I have this vine growing in my yard in Northern Indiana but since there are three leaves I chose to just stay away from it. I would appreciate help in identifying these tempting berries

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2 Answers 2


I am no expert, but it looks like a Dewberry to me. Dewberries look like blackberries but they don't always have the same conic shape and are smaller. Here's a link to a website with a few pictures: http://www.redhousegarden.com/2014/08/dewberries.html?m=1 . It's about the right time for dewberries to ripen too. Hope that helps!


Even though I don't see any thorns in your pictures, I'm pretty sure those are wild (or feral?) blackberries. Hate to tell a stranger, long-distance, that something is edible, but maybe you can convince yourself by smelling some crushed ones??? Or better yet, ask a neighbor to be sure.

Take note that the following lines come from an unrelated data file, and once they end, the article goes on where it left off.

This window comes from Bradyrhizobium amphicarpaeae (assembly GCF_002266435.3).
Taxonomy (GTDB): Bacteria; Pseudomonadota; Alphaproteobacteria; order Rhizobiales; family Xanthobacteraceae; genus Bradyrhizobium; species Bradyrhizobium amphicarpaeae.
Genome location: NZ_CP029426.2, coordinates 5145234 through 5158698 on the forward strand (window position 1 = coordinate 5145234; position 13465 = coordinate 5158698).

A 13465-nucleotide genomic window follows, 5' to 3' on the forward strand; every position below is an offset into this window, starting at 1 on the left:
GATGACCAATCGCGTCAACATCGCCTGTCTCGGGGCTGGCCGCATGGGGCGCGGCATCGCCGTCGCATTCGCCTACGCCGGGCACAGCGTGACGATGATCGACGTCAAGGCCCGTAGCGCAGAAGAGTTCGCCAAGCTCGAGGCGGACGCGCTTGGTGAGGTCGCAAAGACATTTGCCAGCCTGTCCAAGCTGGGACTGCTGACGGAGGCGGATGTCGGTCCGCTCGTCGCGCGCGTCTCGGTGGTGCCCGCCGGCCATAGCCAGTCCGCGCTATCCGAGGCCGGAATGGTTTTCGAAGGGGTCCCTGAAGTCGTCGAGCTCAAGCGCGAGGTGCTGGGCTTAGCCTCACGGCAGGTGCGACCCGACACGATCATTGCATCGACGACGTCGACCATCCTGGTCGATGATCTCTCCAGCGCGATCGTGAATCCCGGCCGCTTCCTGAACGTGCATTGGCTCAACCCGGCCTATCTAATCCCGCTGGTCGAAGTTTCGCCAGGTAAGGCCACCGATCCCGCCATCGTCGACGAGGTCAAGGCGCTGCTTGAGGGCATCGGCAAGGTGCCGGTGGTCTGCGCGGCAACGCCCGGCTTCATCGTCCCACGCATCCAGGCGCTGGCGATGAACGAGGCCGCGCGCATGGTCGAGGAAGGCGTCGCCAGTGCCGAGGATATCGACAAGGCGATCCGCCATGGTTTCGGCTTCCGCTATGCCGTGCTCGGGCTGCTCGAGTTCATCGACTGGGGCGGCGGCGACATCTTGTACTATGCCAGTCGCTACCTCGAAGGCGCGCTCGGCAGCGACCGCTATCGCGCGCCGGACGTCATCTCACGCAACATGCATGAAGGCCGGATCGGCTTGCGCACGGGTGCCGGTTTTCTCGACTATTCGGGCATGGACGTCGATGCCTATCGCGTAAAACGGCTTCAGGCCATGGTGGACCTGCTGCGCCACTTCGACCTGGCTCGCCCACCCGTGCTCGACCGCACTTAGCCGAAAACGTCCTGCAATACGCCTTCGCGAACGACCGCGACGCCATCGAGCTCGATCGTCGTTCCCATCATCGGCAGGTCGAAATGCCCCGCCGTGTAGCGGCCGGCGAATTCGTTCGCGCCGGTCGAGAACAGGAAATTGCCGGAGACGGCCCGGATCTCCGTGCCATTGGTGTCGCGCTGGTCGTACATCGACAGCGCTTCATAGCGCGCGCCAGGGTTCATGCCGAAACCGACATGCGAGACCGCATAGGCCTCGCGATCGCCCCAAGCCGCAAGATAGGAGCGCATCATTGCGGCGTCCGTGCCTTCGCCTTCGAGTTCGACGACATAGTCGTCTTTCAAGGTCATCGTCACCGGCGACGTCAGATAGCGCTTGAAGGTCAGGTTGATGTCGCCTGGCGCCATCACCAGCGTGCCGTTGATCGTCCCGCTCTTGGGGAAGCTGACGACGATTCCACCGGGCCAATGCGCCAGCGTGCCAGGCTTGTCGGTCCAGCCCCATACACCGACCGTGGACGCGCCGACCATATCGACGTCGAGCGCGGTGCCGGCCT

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    I don't think those are blackberries; the wild ones I used to harvest were much bigger and on canes that were 4-8 feet long, with wicked thorns. These berries look to be too small and are on shorter canes. They look more like blackcaps (wild black raspberries) than blackberries, although the drupes are looser than in blackcaps that I've eaten. The plants do appear to be in the Rubus (raspberry) genus, however.
    – Jurp
    Aug 9, 2018 at 2:42
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    Lorel I am cracking up! "Ask a neighbor to be sure"...really? Snorting!! No thorns excellent point this could be an escaped thornless bramble berry? More like boysenberry, marionberry? Oh, and there is a Teaberry...these berries could be hampered, retarded, too little light?
    – stormy
    Aug 9, 2018 at 3:29

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